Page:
At what point does this parametric curve cross itself?

Problem:The parametric curve r = (–t^2 – 4t – 4, –3cos(πt), t^3 – 28t) crosses itself at one and only one point P.a) What are the coordinates of this point P?b) Letting θ be the acute angle between the two tangent lines to the curve at the crossing point, what is the value of cos(θ)?Answers:a) P(–16,–3,–48)b) cos(θ) = 0.934487734928968I'm trying to follow this link ( Pauls Online Notes : Calculus II - Tangents with Parametric Equations ), but I'm having trouble adapting that to this particular problem.Could someone please tell me how to go about solving this problem?

Re: At what point does this parametric curve cross itself?

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Originally Posted by

**s3a** Problem:The parametric curve r = (–t^2 – 4t – 4, –3cos(πt), t^3 – 28t) crosses itself at one and only one point P.a) What are the coordinates of this point P?b)

I can tell you that the most difficult part of this problem is finding the point of self intersection.

Find $\displaystyle t_1\ne t_2$ such that $\displaystyle r(t_1)=r(t_2)$. I frankly see no clear solution to that.

Finding the angle is easy: $\displaystyle \theta = \arccos \left( {\frac{{ {r'({t_1}) \cdot r'({t_2})} }}{{\left\| {r'({t_1})} \right\|\,\left\| {r'({t_2})} \right\|}}} \right)$

Re: At what point does this parametric curve cross itself?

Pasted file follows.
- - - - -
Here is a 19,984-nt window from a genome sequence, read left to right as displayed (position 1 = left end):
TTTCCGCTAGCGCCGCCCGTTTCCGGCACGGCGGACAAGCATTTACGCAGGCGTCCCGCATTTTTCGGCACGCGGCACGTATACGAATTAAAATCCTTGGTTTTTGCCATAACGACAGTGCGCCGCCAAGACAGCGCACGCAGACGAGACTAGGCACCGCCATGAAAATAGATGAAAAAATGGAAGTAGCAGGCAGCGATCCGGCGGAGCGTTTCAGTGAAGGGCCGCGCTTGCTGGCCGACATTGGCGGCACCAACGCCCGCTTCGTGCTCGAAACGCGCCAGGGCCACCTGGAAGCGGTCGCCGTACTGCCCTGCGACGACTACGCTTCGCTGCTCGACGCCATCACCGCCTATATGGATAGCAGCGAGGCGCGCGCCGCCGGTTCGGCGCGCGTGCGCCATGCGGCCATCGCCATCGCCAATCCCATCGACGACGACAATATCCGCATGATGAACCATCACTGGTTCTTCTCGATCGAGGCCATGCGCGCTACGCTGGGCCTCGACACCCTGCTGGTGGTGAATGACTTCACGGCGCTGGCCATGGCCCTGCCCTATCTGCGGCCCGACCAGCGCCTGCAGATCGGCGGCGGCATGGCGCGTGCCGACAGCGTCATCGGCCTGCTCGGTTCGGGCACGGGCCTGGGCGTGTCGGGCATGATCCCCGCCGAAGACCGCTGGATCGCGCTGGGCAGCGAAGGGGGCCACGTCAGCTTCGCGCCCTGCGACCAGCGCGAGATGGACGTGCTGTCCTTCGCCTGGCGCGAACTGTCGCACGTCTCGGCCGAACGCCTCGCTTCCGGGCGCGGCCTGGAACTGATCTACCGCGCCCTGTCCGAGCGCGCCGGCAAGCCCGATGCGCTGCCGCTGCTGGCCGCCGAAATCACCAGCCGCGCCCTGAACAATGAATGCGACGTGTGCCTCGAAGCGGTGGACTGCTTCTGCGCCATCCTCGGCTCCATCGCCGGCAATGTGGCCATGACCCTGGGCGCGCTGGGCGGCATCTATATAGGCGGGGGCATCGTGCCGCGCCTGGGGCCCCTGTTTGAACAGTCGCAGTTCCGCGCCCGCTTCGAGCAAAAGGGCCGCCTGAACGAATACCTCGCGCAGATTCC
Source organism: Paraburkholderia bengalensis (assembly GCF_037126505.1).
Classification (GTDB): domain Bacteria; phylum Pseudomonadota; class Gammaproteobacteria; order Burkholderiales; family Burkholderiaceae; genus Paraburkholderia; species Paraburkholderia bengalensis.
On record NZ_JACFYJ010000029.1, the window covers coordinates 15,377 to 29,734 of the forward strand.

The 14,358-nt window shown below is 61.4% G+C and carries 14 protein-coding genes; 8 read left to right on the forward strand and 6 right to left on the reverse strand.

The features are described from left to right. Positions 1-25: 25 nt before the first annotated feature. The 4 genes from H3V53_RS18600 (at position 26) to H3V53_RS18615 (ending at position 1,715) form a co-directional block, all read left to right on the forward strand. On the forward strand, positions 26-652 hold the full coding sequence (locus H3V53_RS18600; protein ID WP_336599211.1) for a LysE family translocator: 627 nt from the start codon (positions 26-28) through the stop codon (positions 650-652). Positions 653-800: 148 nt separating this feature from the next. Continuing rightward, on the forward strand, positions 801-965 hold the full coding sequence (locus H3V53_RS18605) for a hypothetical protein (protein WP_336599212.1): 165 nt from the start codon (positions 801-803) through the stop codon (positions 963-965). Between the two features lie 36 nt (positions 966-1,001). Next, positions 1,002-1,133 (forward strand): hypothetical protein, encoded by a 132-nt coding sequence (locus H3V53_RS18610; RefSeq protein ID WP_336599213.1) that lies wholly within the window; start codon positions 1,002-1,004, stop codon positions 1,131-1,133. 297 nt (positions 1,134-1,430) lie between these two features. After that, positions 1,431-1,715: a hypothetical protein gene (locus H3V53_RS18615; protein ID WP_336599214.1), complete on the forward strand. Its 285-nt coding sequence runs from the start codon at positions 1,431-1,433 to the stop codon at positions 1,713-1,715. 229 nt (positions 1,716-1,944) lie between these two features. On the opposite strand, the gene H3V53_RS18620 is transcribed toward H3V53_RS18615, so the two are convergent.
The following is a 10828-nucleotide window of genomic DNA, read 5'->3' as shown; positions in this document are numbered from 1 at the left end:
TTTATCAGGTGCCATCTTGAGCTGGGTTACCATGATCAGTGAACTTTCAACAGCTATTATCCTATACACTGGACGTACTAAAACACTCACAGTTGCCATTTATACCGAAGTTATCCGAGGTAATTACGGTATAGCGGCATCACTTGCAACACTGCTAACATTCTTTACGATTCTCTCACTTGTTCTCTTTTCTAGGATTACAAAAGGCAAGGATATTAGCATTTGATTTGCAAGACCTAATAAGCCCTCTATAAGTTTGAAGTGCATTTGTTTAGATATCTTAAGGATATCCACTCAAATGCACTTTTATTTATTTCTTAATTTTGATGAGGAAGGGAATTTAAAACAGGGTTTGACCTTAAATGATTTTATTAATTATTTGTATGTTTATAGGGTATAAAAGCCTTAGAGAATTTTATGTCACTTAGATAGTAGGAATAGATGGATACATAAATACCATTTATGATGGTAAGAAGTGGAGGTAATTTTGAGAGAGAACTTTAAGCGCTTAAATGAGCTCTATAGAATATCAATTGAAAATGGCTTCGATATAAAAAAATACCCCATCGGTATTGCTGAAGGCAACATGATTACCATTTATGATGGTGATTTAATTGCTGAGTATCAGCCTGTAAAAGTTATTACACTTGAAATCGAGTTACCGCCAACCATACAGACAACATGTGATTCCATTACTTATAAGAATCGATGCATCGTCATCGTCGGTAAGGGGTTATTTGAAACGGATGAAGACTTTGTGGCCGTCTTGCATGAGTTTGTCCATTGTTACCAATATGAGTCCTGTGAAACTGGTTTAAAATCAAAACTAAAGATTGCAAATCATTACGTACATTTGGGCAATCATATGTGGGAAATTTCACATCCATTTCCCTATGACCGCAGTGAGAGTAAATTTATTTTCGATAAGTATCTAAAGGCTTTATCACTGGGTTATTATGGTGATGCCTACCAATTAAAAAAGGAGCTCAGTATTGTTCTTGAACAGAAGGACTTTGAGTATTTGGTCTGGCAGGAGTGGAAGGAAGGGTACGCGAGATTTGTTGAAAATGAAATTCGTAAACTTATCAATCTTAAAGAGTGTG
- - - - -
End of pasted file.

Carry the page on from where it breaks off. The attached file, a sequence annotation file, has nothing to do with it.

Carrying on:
If the point of intersection has parameters $\displaystyle t_{1}$ and $\displaystyle t_{2},$ then

$\displaystyle -t_{1}^{2}-4t_{1}-4 = -t_{2}^{2}-4t_{2}-4,$

and

$\displaystyle t_{1}^{3}-28t_{1}=t_{2}^{3}-28t_{2}.$

Solve simultaneously to get the values $\displaystyle -6$ and $\displaystyle 2.$

Re: At what point does this parametric curve cross itself?

Thanks for the replies, guys!

BobP, I'm a little too sleepy to do this manually now, so I used software and got t_1 = -2, t_1 = 2, t_1 = -6, as well as t_2 = -2, t_2 = 2, t_2 = -6. How do we know to reject t_2 = -2?

Re: At what point does this parametric curve cross itself?

I don't know why your software came up with this -2. I did this on paper and found just the two values, -6 and +2.

Re: At what point does this parametric curve cross itself?

OK., it's because it's accepting $\displaystyle t_{1}=t_{2}$ as a possible solution.